Paul Robertson talks about the power cuts of the 1970s and how these affected Stevenage
"It was pretty cold, standing up there on the stage playing records and it was all done by battery power and there’d be one or two light bulbs hanging from the ceiling, but everybody was dancing."
Paul: Then we went through an awful stage didn’t we the three day week. In Stevenage. Three day week but the Mecca used to open and we used to just play the disco and we had where the gent’s toilet was, at the front of the building, was in the back of that was a big UPS panels which was batteries. Hundreds and hundreds of like, lorry batteries, and they had to be charged up during the day and at night when the power went off I remember standing on stage in a sheepskin coat, looking like, I used to have one of those big sheepskins, like Delboy. I had one of them it was pretty cold, standing up there on the stage playing records and it was all done by battery power and there’d be one or two light bulbs hanging from the ceiling, but everybody were dancing. They’d have their coats on but they’d still be dancing. The morale was good. It was always fast records, fast records all night long and the band they used to play as well but some of them, electric guitarists they couldn’t do it so they had to bring acoustic guitars with them.
Interviewer: So, that was the oil crisis wasnt it?
Paul: It was yeah, Ted Heath was around then yeah he was in charge at the time, we had power strikes then yeah. With Ted Heath and the Conservatives.
Interviewer: So they actually turned off the power?
Paul: Oh yeah the power went off all the time.
Interviewer: For the whole town?
Paul: Yeah the whole of Stevenage would be in darkness, yeah, yeah. Yeah it went out, it went off at 8 o’clock at night and that was it. Once everyone had their dinners cooked and kids to bed, lights went off, yeah.
Interviewer: I’ve never heard about that before.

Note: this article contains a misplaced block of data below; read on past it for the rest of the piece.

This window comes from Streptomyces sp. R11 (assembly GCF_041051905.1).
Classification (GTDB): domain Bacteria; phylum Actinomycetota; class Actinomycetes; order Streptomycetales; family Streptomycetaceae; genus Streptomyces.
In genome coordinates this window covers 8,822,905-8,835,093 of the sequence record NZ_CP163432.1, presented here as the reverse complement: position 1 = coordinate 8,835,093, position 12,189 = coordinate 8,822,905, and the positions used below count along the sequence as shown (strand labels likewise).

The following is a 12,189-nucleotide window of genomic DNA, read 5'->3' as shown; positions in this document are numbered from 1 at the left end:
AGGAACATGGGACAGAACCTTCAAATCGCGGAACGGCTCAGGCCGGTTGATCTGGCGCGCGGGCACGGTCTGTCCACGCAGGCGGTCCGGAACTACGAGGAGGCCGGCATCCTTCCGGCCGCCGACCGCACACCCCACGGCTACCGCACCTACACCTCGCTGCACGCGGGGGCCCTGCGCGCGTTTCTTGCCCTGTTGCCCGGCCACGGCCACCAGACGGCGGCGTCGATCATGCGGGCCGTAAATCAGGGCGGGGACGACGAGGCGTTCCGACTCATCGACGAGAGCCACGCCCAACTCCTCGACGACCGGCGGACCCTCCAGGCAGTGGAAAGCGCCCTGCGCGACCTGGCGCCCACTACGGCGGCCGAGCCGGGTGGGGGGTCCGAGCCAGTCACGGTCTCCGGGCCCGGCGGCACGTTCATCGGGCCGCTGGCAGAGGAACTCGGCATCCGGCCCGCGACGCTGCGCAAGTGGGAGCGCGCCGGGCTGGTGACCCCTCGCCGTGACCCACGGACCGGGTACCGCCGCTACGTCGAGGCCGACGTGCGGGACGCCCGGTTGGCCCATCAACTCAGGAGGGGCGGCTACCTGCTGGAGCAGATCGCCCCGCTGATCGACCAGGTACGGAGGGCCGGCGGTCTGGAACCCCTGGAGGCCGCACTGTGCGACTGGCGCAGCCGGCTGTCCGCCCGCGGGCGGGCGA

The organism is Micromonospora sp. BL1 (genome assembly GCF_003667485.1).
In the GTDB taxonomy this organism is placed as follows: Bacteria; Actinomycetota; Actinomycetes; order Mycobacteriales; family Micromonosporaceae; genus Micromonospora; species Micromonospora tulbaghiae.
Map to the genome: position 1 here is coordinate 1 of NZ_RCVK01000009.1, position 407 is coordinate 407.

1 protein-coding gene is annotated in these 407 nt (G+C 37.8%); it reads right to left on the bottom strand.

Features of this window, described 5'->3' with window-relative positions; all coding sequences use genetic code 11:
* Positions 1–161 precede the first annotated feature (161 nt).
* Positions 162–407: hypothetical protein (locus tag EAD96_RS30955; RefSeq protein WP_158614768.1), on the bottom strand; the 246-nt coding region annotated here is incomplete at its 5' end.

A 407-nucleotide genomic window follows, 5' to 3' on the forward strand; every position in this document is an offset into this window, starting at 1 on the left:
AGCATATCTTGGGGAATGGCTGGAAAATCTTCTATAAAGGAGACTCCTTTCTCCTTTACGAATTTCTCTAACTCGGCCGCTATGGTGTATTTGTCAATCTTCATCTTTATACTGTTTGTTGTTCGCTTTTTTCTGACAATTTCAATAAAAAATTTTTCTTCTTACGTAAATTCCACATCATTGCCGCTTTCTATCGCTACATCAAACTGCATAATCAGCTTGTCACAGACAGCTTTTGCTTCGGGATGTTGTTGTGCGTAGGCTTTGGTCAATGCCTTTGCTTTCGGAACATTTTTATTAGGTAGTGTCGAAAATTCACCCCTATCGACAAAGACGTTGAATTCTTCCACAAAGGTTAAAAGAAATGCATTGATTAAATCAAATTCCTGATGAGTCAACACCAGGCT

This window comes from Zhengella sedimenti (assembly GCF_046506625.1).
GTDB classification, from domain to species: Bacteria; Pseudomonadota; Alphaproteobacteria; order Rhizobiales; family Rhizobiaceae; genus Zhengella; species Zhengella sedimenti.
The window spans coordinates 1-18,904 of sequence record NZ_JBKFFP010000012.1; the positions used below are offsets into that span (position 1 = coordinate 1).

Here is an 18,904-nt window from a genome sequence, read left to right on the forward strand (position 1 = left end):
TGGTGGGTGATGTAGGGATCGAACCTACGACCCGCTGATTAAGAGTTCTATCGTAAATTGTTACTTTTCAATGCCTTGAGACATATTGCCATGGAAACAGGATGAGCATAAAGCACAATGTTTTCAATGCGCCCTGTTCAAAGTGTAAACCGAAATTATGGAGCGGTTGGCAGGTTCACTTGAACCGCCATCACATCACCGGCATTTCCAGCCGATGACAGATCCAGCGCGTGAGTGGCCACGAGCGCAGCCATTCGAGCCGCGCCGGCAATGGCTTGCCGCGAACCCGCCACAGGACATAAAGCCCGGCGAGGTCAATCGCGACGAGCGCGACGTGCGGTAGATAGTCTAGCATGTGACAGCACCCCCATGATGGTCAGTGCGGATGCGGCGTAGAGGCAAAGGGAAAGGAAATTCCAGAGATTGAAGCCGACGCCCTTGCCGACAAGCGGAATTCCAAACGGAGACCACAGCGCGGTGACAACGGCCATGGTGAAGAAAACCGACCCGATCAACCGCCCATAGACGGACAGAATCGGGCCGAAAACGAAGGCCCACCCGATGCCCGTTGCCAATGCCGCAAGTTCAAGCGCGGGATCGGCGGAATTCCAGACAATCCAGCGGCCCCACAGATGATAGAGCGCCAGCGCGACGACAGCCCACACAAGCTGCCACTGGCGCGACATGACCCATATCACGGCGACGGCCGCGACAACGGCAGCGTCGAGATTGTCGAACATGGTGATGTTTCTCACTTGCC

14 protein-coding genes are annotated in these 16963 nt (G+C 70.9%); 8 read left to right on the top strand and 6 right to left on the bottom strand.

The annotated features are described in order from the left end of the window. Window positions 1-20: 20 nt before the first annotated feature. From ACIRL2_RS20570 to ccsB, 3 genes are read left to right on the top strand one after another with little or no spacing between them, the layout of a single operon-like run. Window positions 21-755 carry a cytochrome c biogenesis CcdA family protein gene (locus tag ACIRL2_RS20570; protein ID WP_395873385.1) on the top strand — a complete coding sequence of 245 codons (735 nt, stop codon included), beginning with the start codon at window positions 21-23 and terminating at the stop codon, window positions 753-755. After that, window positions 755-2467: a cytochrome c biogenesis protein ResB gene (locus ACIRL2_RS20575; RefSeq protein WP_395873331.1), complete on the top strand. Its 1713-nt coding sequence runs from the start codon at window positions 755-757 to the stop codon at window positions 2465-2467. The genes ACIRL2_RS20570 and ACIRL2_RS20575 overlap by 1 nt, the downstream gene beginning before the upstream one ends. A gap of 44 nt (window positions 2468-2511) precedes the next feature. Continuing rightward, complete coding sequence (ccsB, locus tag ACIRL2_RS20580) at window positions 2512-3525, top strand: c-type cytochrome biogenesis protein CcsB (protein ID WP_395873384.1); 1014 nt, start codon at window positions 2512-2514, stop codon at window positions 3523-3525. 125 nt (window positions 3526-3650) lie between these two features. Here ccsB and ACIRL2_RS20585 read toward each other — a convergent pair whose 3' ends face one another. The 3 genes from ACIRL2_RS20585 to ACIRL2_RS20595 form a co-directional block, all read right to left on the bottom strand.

Paul: The power cuts in Stevenage?
Interviewer: Was that just in general or just in Stevenage or…?
Paul: No, no no! It was nationwide, nationwide, you Google, I think 1974. I remember it very well cos I was standing up on that stage. It went on for quite a while as well. It wasn’t just one weekend it was quite a… 1974 powercuts.
Interviewer: So was that just three nights a week?
Paul: Ah no it was every night of the week. They used to turn the electricity on for commercial use and for our industry. But then they used to save the power, reserve the power so households didn’t matter. You know schools didn’t matter. And of course the only thing that they did do was to say, well we’ll let the dance halls open, the bingo halls and all that, we’ll give them a bit of power because they’d keep the morale up of the people. So the Mecca opened up, and it was one light bulb behind the bar and that sort of thing, one lightbulb on the staircase I think they used to shut down the upstairs of the Mecca. Nobody was allowed upstairs as it was just too much to light up. And when the batteries started going, the records got slower and slower, remember that, used to get your finger in try and get the speed up on the records and when it was totally gone, that was it. Eleven o’clock shut, everybody go home.